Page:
The International Fund for Animal Welfare (IFAW) and the World Society for the Protection of Animals (WSPA) have  agreed to head up a coalition of groups to address the needs of animals in Haiti following the earthquake that devastated the country.

In addition to the massive humanitarian crisis, there are an estimated 5 million head of livestock in the country (mostly goats), a large stray dog population, an untold number of companion animals, and native wildlife all adversely affected by the earthquake, according to an IFAW press release.

“This is a massive challenge and animal non-profits need to cooperate as much as possible,” said Ian Robinson, IFAW’s Emergency Relief Director. “We’re already concerned about a possible outbreak of rabies, leptospirosis, or another zoonotic disease. We need to set up vaccination and feeding programs as soon as possible. Finally, we need to get acute, critical care to the animals that need it most. There’s a lot to do. More than we can do alone.”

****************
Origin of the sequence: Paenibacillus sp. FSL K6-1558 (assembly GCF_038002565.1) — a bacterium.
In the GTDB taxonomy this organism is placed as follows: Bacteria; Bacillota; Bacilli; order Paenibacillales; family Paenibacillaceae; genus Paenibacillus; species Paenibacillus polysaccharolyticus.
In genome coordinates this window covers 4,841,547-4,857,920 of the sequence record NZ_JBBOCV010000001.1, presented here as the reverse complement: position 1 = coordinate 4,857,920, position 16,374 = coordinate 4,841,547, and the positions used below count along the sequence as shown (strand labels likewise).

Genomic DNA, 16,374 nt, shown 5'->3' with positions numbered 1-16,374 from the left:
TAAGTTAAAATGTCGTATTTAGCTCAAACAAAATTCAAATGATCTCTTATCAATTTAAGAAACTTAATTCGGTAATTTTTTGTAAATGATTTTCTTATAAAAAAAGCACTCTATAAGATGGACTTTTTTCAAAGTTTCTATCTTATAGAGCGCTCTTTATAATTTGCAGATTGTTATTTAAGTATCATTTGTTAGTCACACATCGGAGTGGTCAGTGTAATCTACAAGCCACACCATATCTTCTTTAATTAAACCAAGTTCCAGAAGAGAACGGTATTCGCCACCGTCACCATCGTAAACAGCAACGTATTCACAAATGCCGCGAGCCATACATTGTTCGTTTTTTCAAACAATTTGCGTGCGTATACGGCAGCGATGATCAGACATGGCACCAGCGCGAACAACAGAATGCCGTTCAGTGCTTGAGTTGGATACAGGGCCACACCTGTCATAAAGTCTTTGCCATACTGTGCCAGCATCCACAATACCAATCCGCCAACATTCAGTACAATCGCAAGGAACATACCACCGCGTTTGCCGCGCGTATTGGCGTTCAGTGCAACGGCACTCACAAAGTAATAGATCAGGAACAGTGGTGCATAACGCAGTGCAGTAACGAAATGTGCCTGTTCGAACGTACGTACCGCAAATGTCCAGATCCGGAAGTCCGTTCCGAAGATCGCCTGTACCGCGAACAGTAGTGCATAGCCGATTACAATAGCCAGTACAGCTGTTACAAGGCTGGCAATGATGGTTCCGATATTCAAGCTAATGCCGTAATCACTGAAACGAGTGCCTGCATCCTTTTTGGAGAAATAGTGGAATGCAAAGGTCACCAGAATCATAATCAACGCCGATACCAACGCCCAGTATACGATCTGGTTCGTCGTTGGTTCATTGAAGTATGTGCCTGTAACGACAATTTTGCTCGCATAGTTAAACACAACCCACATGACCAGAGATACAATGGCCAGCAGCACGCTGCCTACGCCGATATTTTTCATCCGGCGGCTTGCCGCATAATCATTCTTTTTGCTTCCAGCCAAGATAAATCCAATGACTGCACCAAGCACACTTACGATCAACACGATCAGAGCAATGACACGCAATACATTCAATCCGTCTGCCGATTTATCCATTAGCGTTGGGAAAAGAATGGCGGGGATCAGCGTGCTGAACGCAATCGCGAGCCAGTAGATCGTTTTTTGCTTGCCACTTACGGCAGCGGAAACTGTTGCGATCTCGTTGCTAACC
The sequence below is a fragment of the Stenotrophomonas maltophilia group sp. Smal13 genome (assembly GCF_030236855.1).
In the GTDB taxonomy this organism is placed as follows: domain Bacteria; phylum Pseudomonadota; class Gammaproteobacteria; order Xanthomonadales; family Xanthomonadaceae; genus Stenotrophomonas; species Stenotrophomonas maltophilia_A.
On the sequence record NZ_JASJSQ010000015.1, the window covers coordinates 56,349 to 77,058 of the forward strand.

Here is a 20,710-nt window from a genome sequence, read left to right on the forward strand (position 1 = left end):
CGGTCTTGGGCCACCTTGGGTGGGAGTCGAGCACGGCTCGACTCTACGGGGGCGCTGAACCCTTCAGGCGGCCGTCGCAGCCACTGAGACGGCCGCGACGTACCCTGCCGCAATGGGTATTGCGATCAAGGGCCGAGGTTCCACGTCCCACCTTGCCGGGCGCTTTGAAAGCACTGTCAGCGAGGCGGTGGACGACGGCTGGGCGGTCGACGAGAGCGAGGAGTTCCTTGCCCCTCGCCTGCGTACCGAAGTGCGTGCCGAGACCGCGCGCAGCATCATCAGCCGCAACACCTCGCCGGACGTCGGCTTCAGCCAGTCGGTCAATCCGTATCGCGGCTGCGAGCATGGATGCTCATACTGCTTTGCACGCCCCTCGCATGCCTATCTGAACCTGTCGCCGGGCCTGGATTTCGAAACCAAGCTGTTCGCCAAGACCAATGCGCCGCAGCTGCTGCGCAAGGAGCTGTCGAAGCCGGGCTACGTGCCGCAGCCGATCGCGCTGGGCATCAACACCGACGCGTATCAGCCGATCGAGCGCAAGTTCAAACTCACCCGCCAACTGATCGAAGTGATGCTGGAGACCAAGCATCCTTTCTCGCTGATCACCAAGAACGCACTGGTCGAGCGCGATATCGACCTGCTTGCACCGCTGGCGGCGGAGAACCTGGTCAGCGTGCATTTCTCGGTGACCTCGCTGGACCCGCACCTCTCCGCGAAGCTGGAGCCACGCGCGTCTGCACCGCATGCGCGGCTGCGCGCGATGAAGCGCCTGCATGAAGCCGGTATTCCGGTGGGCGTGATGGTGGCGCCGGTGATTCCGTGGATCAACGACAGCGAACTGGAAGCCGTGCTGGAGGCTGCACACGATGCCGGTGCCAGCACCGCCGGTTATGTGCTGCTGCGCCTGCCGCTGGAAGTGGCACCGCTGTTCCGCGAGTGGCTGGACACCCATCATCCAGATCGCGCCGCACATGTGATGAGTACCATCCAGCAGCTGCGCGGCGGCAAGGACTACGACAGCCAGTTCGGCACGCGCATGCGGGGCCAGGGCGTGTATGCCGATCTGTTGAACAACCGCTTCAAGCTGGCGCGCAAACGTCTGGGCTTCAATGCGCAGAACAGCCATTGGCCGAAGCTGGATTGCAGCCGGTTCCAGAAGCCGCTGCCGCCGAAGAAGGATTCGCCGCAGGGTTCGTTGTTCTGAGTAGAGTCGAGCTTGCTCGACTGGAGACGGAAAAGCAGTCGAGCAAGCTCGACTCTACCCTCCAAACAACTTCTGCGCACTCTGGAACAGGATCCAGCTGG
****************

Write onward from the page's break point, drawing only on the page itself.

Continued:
Currently, a team is staging in the Dominican Republic waiting to get into Haiti to begin work. IFAW and WSPA have also begun to stock a mobile clinic with vaccines, antibiotics, bandages, food, and other supplies in anticipation of bringing direct aid to animals.

“We’re not certain exactly what we’ll be doing, when we’ll start, or what challenges we’ll face,” said Robinson. “But we know a few things: we’re prepared, we’ve set up a system to work together with other groups, and, given the scale of this disaster, we know we’ll be there a long time.”

The International Fund for Animal Welfare (IFAW) saves animals in crisis around the world. Headquartered in the United States, it has representation in 15 countries and 1.2 million supporters around the world.